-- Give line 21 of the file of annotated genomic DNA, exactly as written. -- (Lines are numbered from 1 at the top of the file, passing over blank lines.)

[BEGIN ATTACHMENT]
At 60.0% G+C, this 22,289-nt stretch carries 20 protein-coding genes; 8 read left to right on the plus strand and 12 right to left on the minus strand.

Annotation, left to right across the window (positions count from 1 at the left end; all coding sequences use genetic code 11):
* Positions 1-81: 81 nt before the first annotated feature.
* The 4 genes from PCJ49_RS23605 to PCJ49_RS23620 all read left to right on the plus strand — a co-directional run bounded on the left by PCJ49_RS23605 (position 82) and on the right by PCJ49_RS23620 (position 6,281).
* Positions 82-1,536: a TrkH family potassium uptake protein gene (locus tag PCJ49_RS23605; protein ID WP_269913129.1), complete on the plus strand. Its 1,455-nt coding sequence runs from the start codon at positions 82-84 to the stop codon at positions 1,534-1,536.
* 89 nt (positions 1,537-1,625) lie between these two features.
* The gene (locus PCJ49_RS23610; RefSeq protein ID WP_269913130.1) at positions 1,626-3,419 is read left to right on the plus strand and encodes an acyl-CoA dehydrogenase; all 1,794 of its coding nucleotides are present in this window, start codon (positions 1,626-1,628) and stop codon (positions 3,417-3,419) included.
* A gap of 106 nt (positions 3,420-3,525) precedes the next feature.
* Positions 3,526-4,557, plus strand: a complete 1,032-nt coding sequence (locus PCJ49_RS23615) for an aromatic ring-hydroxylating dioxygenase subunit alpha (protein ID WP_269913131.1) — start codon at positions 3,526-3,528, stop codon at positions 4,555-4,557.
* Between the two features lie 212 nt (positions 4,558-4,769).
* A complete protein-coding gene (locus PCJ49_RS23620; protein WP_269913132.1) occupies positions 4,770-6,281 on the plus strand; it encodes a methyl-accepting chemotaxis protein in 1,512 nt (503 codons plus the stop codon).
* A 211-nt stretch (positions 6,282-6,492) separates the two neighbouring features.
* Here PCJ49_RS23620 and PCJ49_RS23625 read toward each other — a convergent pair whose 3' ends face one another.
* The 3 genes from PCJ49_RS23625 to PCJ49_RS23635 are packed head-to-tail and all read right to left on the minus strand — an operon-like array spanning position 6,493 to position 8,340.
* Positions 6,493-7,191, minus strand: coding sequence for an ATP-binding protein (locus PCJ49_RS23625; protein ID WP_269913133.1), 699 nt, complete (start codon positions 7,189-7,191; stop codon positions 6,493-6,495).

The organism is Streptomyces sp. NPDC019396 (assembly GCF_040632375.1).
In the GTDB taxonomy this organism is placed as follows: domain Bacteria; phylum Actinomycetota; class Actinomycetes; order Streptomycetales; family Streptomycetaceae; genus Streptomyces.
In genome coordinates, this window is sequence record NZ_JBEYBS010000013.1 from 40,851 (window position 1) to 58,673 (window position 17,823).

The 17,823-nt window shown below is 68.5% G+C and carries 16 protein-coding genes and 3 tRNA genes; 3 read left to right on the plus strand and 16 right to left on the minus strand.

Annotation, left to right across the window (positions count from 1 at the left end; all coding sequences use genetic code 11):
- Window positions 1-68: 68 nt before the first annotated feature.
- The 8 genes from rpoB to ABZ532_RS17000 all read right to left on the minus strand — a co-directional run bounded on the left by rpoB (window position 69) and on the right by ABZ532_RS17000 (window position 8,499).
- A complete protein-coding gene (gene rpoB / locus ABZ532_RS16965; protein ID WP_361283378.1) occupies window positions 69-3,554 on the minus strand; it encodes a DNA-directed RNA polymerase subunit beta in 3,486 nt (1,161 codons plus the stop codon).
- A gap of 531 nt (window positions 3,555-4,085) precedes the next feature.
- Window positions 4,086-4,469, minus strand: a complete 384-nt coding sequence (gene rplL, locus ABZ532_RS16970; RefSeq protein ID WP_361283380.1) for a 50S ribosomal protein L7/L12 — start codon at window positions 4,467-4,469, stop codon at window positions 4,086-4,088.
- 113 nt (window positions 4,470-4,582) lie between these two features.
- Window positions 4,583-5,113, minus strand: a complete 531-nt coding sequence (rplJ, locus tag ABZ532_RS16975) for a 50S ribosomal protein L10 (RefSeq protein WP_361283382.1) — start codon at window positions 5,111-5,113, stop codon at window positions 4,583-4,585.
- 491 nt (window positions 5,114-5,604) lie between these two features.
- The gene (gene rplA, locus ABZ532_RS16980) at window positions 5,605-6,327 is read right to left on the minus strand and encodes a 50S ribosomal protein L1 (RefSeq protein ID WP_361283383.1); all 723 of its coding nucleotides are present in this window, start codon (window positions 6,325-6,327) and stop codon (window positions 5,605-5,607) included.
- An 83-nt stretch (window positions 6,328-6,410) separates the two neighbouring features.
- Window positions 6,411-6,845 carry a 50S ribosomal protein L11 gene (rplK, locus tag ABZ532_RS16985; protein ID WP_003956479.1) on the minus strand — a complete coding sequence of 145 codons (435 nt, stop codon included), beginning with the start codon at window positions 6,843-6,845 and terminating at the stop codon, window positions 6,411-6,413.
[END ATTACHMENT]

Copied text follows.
- Window positions 1-68: 68 nt before the first annotated feature.